Praxis – practice and theory comes together

Praxis screen

I am the list to present at TMSoton, here is my prezi. I have in the past as the regional manager for Vital set up and presented at numerous TeachMeets in the south west, this one however feels very different and I feel a bit of a fraud. TeachMeets are about sharing good classroom practice the ‘How’ and I have spent the last 9 months doing theory the ‘Why’. Neither can I can’t claim that I have tried this out in a classroom but I decided that I wanted to present because in the past whilst listening to all the great stuff people do in the classroom I was uncomfortable that no one was quizzed about the ‘Why’ and how whatever it is could be used in other situations. Another reason why I wanted to present was whilst studying I was very aware that ‘jobbing teachers’  got on and taught and academics rarely if ever went into an honest to goodness classroom but they do seem to spent a lot of time pontificating. Which is why the question ‘What is the point of theory’ keeps on coming up as I study.

My presentation is an attempt to look at that question of ‘What is the point of theory’ for a specific area ….e-learning using the work of Sugata Mitra as the anchor. I originally chose to look at his work because I was looking for his feet of clay but I must put my hand up here and admit that I find him and his approach engaging, he is self-deprecating and unlike some educational researchers has some very solid reproducible and specific evidence on which to base his theories. However the main reason I am using his work as the focus for the presentation is because there have been blogs (see bleow) and comments on Twitter recently that are critical about his work. These have  possibly been sparked the increased interested in his work since winning the TED Award and funding that goes with it. Don’t get me wrong I think that critiquing work is a good thing and help to contribute to the understanding of the area. My concern here is that I get the impression that rather than looking at his work themselves that they have misinterpreted other people’s opinions, for example the dialogue between Mitra and Arora (2010) or they have taken the sound bites as being the substance.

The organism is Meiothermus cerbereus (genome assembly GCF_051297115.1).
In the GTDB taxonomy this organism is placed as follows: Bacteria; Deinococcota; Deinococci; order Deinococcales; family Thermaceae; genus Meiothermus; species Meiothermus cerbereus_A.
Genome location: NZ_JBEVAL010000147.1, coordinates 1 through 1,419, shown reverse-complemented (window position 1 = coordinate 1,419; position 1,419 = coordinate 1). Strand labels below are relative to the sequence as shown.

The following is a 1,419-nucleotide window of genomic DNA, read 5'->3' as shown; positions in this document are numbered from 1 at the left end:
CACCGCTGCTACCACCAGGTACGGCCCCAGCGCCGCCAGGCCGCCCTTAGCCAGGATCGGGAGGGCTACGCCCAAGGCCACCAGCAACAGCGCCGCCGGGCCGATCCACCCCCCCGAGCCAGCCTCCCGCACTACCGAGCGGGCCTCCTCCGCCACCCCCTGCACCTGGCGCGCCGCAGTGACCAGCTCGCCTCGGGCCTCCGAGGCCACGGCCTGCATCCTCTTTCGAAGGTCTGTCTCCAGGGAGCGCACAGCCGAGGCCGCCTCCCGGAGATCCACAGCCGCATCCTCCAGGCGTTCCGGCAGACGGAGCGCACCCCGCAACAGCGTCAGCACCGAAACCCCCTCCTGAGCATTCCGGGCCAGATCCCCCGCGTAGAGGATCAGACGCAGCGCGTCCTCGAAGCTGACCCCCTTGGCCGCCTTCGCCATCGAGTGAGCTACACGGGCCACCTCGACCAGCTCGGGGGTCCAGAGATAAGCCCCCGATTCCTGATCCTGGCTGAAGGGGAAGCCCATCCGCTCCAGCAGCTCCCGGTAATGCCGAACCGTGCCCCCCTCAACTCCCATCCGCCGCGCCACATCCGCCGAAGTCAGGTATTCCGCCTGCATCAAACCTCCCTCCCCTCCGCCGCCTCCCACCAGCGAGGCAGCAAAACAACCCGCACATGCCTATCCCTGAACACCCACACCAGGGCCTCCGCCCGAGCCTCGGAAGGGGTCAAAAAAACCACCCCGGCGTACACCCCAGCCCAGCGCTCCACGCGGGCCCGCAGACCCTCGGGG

Mitra’s original work was intended to address the needs of children in rural India that had little or no access to good quality education. When he moved to Newcastle University he started looking at schools in England that were deemed to be failing, noticing that similar to the Indian rural schools the best teachers  avoided areas of social deprivation. Through the decade that he has worked in this area he has introduced among other things the concept of Minimally Invasive Education and Self Organising Learning Environments.This is where during class time that the children work in groups with a connected computer to answer questions. During this time the role of the teacher is not to intervene or guide but to observe and prepare to facilitate the plenary where the children feedback their answers. As a teachers this can be uncomfortable; the children are able to choose their groups they are able to change groups and to see how other groups are working. The children are also responsible for managing their own behaviour.  In the guide for implementing SOLE  in schools they recognise the many of the issues that may be raised, making suggestions about how to address them.  What they have found is that year 6 children that have been given GCSE questions to answer using SOLE can do so, more interestingly when these children are tested a couple of month later they score better than the first time. This concept has been tried out all over the world take a look at the video blow.

What he doesn’t suggest is that teachers are redundant; his point is that teachers and society need to consider that teachers should now have a different role. Times have change;   information is abundant and being constantly updated. We need to develop the skills to navigate and make sense of the information and it is the teachers’ job to support children to do this.

Mitra suggest that the primary curriculum should teach three things:

  1. Reading Comprehension
  2. Information search and analysis skills
  3. Rational system of beliefs

I don’t see SOLE and MIE replacing our current educational system anytime soon and I am not convinced that Mitra is either but I do think that there is value in considering what they bring to the party and to the teacher’s tool box.

I suggest that if you are interested in considering an education that meets the needs of the future that as a starting point that you read ‘Beyond the Hole in the Wall’ by Mitra and Negraponte (2012)